Alaska officially became a state in 1959, but its modern origins occurred in the two decades that followed the discovery of gold in the Klondike in 1896.
At the turn of the century with reports of innumerable mineral resources and a limitless agricultural potential surfacing, this little-known U.S. possession suddenly grabbed the world’s attention. As pioneers and settlers rushed into the frontier and returned during this period, Alaskans founded many of today’s cities (including the two largest, Anchorage and Fairbanks), birthed a structure of highway and railroad transportation, and established a judicial system and a rudimentary form of self-government, which led to statehood a half-century later.
All this activity took place during the Progressive Age in American politics. It was a time of social and economic reform, when Congress and federal agencies recognized the need to regulate large corporate trusts, manage extraction of natural resources, ensure some level of fairness for consumers and workers, and build much-needed infrastructure projects. At the heart of the Progressive movement was the conviction that a strong federal government could be the agent of change, because government was the only entity with power sufficient to produce broad reforms.
The swelling Alaska population benefited from the Progressive movement in a number of ways. By 1900, Congress had enacted criminal and civil codes and appointed judges to serve each of the Alaska territory’s three newly established judicial districts. In 1906, a new federal law allowed Alaska residents to elect a delegate to represent them in the U.S. House of Representatives. And in 1912, Congress responded to Alaskans’ demands for self-government by creating an elected territorial legislature.
But the greatest of all Progressive Age accomplishments for Alaska was passage of the Alaska Railroad Act in 1914.
The act provided $35 million to build and operate a railroad from an unspecified tidewater port into the Alaskan interior. President Woodrow Wilson viewed Alaska as a storehouse that should be unlocked, and a railroad was, in his words, the means of “thrusting in the key to the storehouse and throwing back the lock and opening the door.”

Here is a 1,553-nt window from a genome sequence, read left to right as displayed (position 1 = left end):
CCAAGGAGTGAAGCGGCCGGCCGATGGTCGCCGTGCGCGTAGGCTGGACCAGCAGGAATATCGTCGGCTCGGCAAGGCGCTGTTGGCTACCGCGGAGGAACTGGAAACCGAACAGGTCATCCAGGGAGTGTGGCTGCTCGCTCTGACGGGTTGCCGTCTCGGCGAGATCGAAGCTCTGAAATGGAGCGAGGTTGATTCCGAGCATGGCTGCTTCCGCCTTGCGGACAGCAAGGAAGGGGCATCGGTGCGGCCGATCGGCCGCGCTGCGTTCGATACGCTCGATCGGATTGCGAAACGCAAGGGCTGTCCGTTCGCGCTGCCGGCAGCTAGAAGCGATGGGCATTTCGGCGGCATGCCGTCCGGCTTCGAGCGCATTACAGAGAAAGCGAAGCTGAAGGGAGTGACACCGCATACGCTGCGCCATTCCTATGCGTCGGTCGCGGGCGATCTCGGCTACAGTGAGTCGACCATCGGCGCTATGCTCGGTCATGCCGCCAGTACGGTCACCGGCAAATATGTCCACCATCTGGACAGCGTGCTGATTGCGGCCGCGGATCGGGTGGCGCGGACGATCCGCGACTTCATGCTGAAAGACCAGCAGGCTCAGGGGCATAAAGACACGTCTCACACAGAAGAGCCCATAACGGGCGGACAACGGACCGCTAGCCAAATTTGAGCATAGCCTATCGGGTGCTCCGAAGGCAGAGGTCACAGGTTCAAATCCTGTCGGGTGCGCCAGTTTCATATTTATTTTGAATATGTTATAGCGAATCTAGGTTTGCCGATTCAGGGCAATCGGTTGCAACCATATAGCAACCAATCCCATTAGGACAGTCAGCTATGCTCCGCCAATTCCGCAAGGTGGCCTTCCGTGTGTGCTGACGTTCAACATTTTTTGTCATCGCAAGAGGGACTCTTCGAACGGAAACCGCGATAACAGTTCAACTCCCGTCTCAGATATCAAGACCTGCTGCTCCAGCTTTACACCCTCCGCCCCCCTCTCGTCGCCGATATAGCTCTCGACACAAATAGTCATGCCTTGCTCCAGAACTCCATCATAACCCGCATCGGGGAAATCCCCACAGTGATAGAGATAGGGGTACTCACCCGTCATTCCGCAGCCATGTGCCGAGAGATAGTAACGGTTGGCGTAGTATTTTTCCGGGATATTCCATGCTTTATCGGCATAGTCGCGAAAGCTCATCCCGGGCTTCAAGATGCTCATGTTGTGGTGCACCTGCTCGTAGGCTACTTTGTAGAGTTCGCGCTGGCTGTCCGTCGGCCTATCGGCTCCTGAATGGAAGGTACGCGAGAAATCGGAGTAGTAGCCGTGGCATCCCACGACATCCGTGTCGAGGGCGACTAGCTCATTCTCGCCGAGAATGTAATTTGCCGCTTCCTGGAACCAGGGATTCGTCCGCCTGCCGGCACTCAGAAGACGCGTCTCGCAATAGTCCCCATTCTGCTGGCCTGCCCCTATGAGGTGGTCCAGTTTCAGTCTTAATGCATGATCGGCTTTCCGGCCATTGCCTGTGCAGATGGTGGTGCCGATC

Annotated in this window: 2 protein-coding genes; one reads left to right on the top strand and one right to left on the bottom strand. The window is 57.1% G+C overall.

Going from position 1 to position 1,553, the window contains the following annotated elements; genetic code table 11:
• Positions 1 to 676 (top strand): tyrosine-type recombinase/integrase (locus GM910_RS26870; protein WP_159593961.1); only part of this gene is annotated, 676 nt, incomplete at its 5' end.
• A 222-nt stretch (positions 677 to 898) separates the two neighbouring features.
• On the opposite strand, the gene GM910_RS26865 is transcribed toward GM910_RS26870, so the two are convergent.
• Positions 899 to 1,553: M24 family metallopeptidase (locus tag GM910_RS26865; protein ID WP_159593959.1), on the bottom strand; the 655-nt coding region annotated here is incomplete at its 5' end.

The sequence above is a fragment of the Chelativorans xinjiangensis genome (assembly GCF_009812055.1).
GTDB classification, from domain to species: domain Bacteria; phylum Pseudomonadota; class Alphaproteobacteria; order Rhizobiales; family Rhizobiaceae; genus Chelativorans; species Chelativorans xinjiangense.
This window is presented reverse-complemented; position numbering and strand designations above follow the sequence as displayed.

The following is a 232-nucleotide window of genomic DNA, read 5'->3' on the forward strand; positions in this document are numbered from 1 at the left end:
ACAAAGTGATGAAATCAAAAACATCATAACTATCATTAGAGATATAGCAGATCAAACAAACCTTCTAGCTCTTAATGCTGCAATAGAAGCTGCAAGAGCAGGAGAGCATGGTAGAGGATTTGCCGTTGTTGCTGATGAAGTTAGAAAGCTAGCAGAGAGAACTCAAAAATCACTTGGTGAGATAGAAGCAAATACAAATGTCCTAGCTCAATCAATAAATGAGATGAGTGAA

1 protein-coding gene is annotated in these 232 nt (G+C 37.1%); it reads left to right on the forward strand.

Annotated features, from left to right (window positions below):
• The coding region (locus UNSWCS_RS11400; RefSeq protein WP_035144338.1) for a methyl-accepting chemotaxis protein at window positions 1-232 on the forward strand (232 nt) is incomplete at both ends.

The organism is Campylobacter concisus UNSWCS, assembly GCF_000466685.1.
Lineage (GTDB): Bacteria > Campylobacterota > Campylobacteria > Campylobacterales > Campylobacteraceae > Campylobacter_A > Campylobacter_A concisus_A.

It was significant that it was the federal government, and not private sector enterprise, that did this job. At the time Railroad Act passed, Progressives nationwide were at war with the monopolizing power of corporate trusts.
In Alaska, two of the biggest business entities in the world had combined to form an enterprise that controlled nearly every sector of the economy. The Morgan-Guggenheim Alaska Syndicate, owned by New York financier J. P. Morgan along with the international Guggenheim mining company, dominated the mineral extraction and transportation infrastructure in most of the territory. The syndicate sent teams of lobbyists to Washington to block efforts to build a government railroad, which would interfere with its monopoly on transportation. The syndicate was—as James Wickersham, Alaska’s non-voting delegate to Congress, described it—the “overshadowing evil” that darkened the prospects of every struggling pioneer in the new and developing territory.
“Which shall it be?” Wickersham thundered from the floor of the US House of Representatives in arguing for the Alaska Railroad Act. “Shall the government or the Guggenheims control Alaska?”
The answer from a Progressive-minded Congress and White House was clear: it would not be the Guggenheims.